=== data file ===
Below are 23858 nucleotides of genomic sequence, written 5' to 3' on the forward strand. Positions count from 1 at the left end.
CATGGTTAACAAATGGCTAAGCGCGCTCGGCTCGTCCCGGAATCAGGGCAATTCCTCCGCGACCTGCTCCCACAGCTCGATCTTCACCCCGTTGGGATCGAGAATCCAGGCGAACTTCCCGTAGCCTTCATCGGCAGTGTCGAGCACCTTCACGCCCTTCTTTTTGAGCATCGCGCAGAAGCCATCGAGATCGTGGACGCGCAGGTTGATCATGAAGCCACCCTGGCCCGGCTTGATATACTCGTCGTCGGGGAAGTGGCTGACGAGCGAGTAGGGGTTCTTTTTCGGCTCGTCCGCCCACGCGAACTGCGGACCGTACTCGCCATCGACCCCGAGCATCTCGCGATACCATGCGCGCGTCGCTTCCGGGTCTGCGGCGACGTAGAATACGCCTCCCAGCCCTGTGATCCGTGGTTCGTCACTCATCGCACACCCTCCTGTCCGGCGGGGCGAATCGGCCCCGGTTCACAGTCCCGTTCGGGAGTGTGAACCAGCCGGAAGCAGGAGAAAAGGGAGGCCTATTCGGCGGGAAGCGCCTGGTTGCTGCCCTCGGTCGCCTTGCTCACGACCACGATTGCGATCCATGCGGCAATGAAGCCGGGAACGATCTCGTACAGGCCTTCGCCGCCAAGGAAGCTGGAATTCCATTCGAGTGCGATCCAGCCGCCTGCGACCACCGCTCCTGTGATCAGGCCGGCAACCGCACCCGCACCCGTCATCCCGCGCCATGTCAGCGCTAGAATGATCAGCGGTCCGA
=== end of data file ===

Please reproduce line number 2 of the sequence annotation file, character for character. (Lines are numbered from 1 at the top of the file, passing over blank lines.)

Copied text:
CATGGTTAACAAATGGCTAAGCGCGCTCGGCTCGTCCCGGAATCAGGGCAATTCCTCCGCGACCTGCTCCCACAGCTCGATCTTCACCCCGTTGGGATCGAGAATCCAGGCGAACTTCCCGTAGCCTTCATCGGCAGTGTCGAGCACCTTCACGCCCTTCTTTTTGAGCATCGCGCAGAAGCCATCGAGATCGTGGACGCGCAGGTTGATCATGAAGCCACCCTGGCCCGGCTTGATATACTCGTCGTCGGGGAAGTGGCTGACGAGCGAGTAGGGGTTCTTTTTCGGCTCGTCCGCCCACGCGAACTGCGGACCGTACTCGCCATCGACCCCGAGCATCTCGCGATACCATGCGCGCGTCGCTTCCGGGTCTGCGGCGACGTAGAATACGCCTCCCAGCCCTGTGATCCGTGGTTCGTCACTCATCGCACACCCTCCTGTCCGGCGGGGCGAATCGGCCCCGGTTCACAGTCCCGTTCGGGAGTGTGAACCAGCCGGAAGCAGGAGAAAAGGGAGGCCTATTCGGCGGGAAGCGCCTGGTTGCTGCCCTCGGTCGCCTTGCTCACGACCACGATTGCGATCCATGCGGCAATGAAGCCGGGAACGATCTCGTACAGGCCTTCGCCGCCAAGGAAGCTGGAATTCCATTCGAGTGCGATCCAGCCGCCTGCGACCACCGCTCCTGTGATCAGGCCGGCAACCGCACCCGCACCCGTCATCCCGCGCCATGTCAGCGCTAGAATGATCAGCGGTCCGA